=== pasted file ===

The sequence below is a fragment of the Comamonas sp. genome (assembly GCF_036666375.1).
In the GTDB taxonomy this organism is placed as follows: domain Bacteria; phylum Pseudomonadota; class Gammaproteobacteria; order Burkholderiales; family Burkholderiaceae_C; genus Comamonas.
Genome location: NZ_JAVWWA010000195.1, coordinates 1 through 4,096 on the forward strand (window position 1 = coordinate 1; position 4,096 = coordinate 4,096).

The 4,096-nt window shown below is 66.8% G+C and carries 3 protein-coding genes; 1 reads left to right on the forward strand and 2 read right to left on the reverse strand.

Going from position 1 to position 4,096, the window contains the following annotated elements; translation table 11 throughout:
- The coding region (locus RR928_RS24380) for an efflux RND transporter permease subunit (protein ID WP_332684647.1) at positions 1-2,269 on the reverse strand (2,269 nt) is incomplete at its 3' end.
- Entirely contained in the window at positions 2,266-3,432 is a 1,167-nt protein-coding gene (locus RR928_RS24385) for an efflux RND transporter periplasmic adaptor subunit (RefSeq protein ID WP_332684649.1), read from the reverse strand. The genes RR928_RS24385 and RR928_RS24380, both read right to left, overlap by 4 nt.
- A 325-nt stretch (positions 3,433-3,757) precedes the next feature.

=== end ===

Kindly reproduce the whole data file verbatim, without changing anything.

The sequence below is a fragment of the Comamonas sp. genome (assembly GCF_036666375.1).
In the GTDB taxonomy this organism is placed as follows: domain Bacteria; phylum Pseudomonadota; class Gammaproteobacteria; order Burkholderiales; family Burkholderiaceae_C; genus Comamonas.
Genome location: NZ_JAVWWA010000195.1, coordinates 1 through 4,096 on the forward strand (window position 1 = coordinate 1; position 4,096 = coordinate 4,096).

The 4,096-nt window shown below is 66.8% G+C and carries 3 protein-coding genes; 1 reads left to right on the forward strand and 2 read right to left on the reverse strand.

Going from position 1 to position 4,096, the window contains the following annotated elements; translation table 11 throughout:
- The coding region (locus RR928_RS24380) for an efflux RND transporter permease subunit (protein ID WP_332684647.1) at positions 1-2,269 on the reverse strand (2,269 nt) is incomplete at its 3' end.
- Entirely contained in the window at positions 2,266-3,432 is a 1,167-nt protein-coding gene (locus RR928_RS24385) for an efflux RND transporter periplasmic adaptor subunit (RefSeq protein ID WP_332684649.1), read from the reverse strand. The genes RR928_RS24385 and RR928_RS24380, both read right to left, overlap by 4 nt.
- A 325-nt stretch (positions 3,433-3,757) precedes the next feature.